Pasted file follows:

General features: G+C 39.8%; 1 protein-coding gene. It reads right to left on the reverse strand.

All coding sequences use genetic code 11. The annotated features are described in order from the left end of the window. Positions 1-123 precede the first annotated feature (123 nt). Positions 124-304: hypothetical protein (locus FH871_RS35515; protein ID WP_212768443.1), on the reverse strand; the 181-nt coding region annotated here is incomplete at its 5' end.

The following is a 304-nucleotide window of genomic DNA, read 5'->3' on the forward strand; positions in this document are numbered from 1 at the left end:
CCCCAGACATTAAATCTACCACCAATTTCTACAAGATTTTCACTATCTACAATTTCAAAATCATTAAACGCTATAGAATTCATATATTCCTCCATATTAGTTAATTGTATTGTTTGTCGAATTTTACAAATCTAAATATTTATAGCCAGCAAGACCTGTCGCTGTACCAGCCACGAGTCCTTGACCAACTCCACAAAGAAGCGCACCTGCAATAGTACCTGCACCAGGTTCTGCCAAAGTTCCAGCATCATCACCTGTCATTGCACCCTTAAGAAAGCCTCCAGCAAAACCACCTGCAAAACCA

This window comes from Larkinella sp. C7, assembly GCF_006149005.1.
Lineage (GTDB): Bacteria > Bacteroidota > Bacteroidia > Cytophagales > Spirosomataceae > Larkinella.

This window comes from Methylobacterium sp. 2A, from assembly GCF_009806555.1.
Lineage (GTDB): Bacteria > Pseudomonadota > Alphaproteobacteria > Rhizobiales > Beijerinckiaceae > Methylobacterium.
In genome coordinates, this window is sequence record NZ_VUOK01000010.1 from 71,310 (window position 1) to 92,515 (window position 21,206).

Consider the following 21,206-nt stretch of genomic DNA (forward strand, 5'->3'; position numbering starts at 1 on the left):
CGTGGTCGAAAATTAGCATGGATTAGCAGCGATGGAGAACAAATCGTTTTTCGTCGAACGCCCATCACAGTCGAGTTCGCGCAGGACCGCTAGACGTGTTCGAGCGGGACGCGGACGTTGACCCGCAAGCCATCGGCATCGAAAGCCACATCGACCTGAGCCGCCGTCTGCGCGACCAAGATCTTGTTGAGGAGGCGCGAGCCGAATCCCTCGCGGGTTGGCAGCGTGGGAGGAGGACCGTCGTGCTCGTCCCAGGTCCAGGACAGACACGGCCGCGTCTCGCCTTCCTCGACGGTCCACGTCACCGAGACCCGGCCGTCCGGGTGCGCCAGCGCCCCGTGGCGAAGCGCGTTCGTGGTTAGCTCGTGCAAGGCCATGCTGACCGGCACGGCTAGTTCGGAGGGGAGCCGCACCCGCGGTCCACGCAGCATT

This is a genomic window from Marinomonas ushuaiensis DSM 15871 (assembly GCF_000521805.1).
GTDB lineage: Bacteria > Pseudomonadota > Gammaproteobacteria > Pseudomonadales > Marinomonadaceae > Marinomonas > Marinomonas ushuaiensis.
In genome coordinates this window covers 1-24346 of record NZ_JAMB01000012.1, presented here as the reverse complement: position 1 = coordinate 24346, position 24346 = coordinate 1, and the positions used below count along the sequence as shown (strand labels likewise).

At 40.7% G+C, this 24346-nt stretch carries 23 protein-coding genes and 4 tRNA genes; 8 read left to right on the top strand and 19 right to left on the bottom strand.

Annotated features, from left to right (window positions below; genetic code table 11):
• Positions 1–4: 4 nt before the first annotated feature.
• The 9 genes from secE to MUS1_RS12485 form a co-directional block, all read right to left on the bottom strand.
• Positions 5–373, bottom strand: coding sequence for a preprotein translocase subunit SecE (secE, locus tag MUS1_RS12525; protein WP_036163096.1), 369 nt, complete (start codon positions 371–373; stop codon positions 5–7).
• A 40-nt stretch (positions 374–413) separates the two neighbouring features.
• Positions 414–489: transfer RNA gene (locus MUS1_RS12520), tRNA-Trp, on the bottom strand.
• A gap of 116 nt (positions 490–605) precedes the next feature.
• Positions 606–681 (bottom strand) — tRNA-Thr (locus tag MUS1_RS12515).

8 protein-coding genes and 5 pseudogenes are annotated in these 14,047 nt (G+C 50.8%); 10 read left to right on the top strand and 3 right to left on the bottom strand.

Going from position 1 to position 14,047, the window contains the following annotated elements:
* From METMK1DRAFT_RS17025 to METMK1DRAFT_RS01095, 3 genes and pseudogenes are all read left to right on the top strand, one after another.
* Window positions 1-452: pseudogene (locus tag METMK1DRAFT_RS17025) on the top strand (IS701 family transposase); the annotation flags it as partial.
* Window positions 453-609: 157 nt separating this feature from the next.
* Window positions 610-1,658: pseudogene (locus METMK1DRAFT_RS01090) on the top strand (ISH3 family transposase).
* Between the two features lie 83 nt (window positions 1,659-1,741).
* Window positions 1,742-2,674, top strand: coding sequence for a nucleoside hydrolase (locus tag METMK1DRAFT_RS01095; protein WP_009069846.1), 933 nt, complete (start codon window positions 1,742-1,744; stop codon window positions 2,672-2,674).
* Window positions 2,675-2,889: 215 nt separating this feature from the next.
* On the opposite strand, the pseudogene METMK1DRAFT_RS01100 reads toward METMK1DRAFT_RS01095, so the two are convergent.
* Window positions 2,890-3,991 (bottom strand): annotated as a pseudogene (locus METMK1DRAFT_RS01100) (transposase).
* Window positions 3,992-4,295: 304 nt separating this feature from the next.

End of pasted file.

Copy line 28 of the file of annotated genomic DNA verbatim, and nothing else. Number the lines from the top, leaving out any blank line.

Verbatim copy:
* Window positions 453-609: 157 nt separating this feature from the next.